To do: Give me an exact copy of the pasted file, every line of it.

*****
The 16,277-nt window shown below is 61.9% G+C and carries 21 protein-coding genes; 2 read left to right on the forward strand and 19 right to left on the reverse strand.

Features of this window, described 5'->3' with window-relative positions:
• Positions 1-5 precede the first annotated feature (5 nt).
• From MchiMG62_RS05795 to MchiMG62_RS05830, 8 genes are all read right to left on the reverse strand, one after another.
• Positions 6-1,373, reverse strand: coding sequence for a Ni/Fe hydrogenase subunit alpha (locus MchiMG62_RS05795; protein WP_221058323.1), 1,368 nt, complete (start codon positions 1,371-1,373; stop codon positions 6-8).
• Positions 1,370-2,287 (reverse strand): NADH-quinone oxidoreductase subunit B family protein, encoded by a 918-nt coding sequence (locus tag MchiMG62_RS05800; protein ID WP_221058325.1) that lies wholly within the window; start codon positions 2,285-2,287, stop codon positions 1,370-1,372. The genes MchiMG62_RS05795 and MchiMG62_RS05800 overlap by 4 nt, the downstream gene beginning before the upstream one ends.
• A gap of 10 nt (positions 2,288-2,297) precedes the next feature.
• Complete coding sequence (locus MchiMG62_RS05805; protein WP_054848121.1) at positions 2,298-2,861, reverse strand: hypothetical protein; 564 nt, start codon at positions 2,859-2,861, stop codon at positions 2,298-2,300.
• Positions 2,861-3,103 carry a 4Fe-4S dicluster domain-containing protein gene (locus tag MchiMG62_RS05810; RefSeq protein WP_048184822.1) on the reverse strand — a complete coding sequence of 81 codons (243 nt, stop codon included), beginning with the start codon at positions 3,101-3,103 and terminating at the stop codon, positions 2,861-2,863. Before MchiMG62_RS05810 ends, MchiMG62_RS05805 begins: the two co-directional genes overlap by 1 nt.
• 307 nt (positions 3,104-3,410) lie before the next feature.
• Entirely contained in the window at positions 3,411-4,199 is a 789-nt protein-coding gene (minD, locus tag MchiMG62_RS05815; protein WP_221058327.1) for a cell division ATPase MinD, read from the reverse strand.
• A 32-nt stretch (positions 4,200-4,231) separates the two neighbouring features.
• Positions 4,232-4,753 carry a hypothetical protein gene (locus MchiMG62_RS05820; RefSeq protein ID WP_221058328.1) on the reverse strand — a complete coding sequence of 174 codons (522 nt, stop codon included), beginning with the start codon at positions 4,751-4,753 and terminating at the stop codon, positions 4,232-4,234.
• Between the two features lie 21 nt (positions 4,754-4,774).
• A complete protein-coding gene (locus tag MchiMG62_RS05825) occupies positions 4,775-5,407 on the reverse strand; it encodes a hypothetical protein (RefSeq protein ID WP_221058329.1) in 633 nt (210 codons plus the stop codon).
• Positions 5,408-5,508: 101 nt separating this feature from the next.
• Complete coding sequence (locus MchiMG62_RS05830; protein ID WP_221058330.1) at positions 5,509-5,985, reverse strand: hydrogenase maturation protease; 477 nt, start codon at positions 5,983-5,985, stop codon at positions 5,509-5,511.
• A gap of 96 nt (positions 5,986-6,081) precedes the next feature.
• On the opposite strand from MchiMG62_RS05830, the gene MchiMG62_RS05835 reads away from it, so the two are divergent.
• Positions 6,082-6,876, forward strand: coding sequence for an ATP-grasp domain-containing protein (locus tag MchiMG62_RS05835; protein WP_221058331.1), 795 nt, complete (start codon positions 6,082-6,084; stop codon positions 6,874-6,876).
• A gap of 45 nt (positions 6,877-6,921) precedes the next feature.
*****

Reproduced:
The 16,277-nt window shown below is 61.9% G+C and carries 21 protein-coding genes; 2 read left to right on the forward strand and 19 right to left on the reverse strand.

Features of this window, described 5'->3' with window-relative positions:
• Positions 1-5 precede the first annotated feature (5 nt).
• From MchiMG62_RS05795 to MchiMG62_RS05830, 8 genes are all read right to left on the reverse strand, one after another.
• Positions 6-1,373, reverse strand: coding sequence for a Ni/Fe hydrogenase subunit alpha (locus MchiMG62_RS05795; protein WP_221058323.1), 1,368 nt, complete (start codon positions 1,371-1,373; stop codon positions 6-8).
• Positions 1,370-2,287 (reverse strand): NADH-quinone oxidoreductase subunit B family protein, encoded by a 918-nt coding sequence (locus tag MchiMG62_RS05800; protein ID WP_221058325.1) that lies wholly within the window; start codon positions 2,285-2,287, stop codon positions 1,370-1,372. The genes MchiMG62_RS05795 and MchiMG62_RS05800 overlap by 4 nt, the downstream gene beginning before the upstream one ends.
• A gap of 10 nt (positions 2,288-2,297) precedes the next feature.
• Complete coding sequence (locus MchiMG62_RS05805; protein WP_054848121.1) at positions 2,298-2,861, reverse strand: hypothetical protein; 564 nt, start codon at positions 2,859-2,861, stop codon at positions 2,298-2,300.
• Positions 2,861-3,103 carry a 4Fe-4S dicluster domain-containing protein gene (locus tag MchiMG62_RS05810; RefSeq protein WP_048184822.1) on the reverse strand — a complete coding sequence of 81 codons (243 nt, stop codon included), beginning with the start codon at positions 3,101-3,103 and terminating at the stop codon, positions 2,861-2,863. Before MchiMG62_RS05810 ends, MchiMG62_RS05805 begins: the two co-directional genes overlap by 1 nt.
• 307 nt (positions 3,104-3,410) lie before the next feature.
• Entirely contained in the window at positions 3,411-4,199 is a 789-nt protein-coding gene (minD, locus tag MchiMG62_RS05815; protein WP_221058327.1) for a cell division ATPase MinD, read from the reverse strand.
• A 32-nt stretch (positions 4,200-4,231) separates the two neighbouring features.
• Positions 4,232-4,753 carry a hypothetical protein gene (locus MchiMG62_RS05820; RefSeq protein ID WP_221058328.1) on the reverse strand — a complete coding sequence of 174 codons (522 nt, stop codon included), beginning with the start codon at positions 4,751-4,753 and terminating at the stop codon, positions 4,232-4,234.
• Between the two features lie 21 nt (positions 4,754-4,774).
• A complete protein-coding gene (locus tag MchiMG62_RS05825) occupies positions 4,775-5,407 on the reverse strand; it encodes a hypothetical protein (RefSeq protein ID WP_221058329.1) in 633 nt (210 codons plus the stop codon).
• Positions 5,408-5,508: 101 nt separating this feature from the next.
• Complete coding sequence (locus MchiMG62_RS05830; protein ID WP_221058330.1) at positions 5,509-5,985, reverse strand: hydrogenase maturation protease; 477 nt, start codon at positions 5,983-5,985, stop codon at positions 5,509-5,511.
• A gap of 96 nt (positions 5,986-6,081) precedes the next feature.
• On the opposite strand from MchiMG62_RS05830, the gene MchiMG62_RS05835 reads away from it, so the two are divergent.
• Positions 6,082-6,876, forward strand: coding sequence for an ATP-grasp domain-containing protein (locus tag MchiMG62_RS05835; protein WP_221058331.1), 795 nt, complete (start codon positions 6,082-6,084; stop codon positions 6,874-6,876).
• A gap of 45 nt (positions 6,877-6,921) precedes the next feature.